Summaryp. 7
Primary Strategies: the Ideasp. 8
MacArthur's 'blurred vision'p. 9
The mechanism of convergence; trade-offsp. 10
The theory of r- and K-selectionp. 11
CSR Theoryp. 12
Summaryp. 23
Primary Adaptive Strategies in Plantsp. 25
The search for adaptive strategiesp. 26
Theoretical workp. 26
Measuring variation in plant traits: screening programmesp. 28
Screening of plant growth ratesp. 29
The Integrated Screening Programmep. 29
Further trait screeningp. 34
The application of CSR theoryp. 34
Virtual plant strategiesp. 36
Summaryp. 38
Primary Adaptive Strategies in Organisms Other Than Plantsp. 40
The architecture of the tree of lifep. 41
r, K and beyond Kp. 42
Empirical evidence for three primary strategies in animalsp. 43
The universal three-way trade-offp. 44
Mammalia (mammals)p. 46
Aves (avian therapods)p. 53
Squamata (snakes and lizards) (with notes on other extant reptile clades)p. 56
Amphibia (amphibians)p. 60
Osteichthyes (bony fi shes)p. 61
Chondrichthyes (cartilaginous fi shes)p. 65
Insecta (insects)p. 68
Aracnida (spiders, scorpions, mites and ticks)p. 72
Crustacea (crustaceans)p. 74
Echinodermata (sea urchins, starfi sh, crinoids, sea cucumbers)p. 75
Mollusca (snails, clams, squids)p. 77
Annelida (segmented worms)p. 79
Cnidaria (corals, sea anemones, jellyfi sh, hydras, sea pens)p. 81
Eumycota (fungi) (including notes on lichens)p. 83
Archaeap. 84
Proteobacteriap. 86
Firmicutesp. 87
Cyanobacteriap. 88
Virusesp. 90
Extinct groupsp. 94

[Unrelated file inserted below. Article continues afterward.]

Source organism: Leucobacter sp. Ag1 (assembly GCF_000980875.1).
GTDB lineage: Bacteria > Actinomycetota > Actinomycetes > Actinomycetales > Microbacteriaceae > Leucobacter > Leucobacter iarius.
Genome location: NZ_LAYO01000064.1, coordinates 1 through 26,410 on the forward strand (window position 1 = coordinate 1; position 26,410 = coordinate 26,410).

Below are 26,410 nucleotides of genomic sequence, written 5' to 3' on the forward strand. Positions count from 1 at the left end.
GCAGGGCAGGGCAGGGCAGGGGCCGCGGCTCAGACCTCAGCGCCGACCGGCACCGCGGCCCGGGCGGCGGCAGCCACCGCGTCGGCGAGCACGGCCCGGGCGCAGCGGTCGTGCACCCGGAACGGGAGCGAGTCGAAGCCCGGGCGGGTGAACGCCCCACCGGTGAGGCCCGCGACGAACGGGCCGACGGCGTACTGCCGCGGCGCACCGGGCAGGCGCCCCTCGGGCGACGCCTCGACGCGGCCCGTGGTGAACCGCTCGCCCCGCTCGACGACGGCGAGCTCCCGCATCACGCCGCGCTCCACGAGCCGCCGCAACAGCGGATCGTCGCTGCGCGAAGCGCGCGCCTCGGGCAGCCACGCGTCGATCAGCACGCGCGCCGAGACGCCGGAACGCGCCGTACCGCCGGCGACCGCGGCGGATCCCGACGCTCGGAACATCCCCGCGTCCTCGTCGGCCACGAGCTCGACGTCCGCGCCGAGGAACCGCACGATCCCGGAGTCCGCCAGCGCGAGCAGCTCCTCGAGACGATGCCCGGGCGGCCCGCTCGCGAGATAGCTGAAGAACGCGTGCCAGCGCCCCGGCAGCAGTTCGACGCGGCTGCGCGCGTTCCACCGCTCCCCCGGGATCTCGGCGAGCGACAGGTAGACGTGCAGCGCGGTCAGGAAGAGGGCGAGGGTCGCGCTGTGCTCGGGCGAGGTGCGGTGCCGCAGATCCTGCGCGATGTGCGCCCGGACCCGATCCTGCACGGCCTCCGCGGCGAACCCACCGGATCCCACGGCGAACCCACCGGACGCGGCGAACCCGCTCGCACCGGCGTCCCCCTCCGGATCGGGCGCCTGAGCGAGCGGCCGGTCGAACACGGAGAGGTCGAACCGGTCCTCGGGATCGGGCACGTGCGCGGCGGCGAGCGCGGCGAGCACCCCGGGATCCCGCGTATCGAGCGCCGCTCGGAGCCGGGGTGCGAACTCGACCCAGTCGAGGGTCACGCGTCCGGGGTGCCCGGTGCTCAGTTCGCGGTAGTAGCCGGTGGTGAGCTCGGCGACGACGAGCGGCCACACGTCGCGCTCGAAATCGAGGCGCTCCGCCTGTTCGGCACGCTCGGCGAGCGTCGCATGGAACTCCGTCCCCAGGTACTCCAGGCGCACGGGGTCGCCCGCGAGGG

Universal adaptive strategy theory - the evolution of CSR and beyond K theoriesp. 99
First steps towards a universal methodologyp. 100
Summaryp. 103
From Adaptive Strategies to Communitiesp. 105
Plant communitiesp. 106
Productive disturbed communitiesp. 107
Productive undisturbed communitiesp. 108
Unproductive relatively undisturbed communitiesp. 111
Plant community compositionp. 111
The humped-back modelp. 114
Originsp. 114
Formulationp. 115
Independent confi rmation and compatibility with new researchp. 116
Species-pools, fi lters and community compositionp. 121
Evidence for the action of twin fi ltersp. 128
Additional mechanisms promoting diversityp. 132
Genetic diversity, intraspecifi c functional diversity and species diversityp. 132
Microbial communitiesp. 136
The effects of plant strategies on soil microbial communitiesp. 139
Facilitation in bacterial communitiesp. 141
Coexistence in marine surface watersp. 142
Novel techniques for investigating microbial adaptive strategiesp. 142
Animal communitiesp. 144
Primary producers delimit animal diversity/productivity relationshipsp. 145
Twin fi lters and animal community assemblyp. 150
Adaptive radiation and community assemblyp. 154
Summaryp. 160
From Strategies to Ecosystemsp. 163
Back to Bayreuthp. 164
The Darwinian basis of ecosystem assemblyp. 167
How do primary adaptive strategies drive ecosystem functioning?p. 168
The plant traits that drive ecosystemsp. 169
The propagation of trait infl uences through food chainsp. 176
Complicating factorsp. 178
Ecosystem processesp. 180
Dominance and mass ratio effectsp. 180
Fluxes and feedbacks between communitiesp. 181
Top-down control by herbivoresp. 187
Top-down control by carnivoresp. 189
The key role of eco-evolutionary dynamicsp. 190
Summaryp. 192
The Path from Evolution to Ecologyp. 194
What has been learned?p. 194
What are the implications for conservation and management?p. 198
Research priorities for the next decadep. 199
Referencesp. 202
Organism Indexp. 235
Subject Indexp. 241